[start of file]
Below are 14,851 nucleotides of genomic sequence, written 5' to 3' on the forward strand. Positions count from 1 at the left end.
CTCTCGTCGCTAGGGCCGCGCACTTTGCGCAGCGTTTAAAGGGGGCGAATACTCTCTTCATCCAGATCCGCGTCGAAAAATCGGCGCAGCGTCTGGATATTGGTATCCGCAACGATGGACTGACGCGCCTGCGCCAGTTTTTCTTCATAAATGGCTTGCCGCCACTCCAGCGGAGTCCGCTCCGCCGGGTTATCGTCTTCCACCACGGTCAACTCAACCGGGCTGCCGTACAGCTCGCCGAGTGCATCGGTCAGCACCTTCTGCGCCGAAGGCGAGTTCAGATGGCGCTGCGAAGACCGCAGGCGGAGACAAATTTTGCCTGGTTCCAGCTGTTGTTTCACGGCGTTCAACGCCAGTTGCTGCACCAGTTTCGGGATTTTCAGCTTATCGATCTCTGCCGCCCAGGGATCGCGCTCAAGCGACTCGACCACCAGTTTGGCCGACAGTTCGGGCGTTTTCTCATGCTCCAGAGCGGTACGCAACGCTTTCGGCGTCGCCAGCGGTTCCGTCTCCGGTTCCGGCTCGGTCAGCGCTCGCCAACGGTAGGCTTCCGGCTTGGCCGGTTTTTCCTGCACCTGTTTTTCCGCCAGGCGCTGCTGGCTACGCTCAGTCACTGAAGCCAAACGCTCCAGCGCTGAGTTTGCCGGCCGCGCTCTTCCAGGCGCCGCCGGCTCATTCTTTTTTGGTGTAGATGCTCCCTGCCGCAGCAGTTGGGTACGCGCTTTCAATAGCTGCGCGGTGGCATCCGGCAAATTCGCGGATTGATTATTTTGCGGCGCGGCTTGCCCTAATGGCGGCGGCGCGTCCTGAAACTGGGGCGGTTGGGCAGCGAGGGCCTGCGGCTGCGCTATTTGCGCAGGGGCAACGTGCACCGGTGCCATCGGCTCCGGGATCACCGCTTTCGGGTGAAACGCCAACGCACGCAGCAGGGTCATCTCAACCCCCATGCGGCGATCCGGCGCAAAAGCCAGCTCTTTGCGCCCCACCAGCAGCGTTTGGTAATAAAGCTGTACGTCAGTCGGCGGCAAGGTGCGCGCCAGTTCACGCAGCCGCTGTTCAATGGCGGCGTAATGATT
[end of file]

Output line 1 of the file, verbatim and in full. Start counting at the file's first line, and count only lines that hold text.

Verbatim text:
Below are 14,851 nucleotides of genomic sequence, written 5' to 3' on the forward strand. Positions count from 1 at the left end.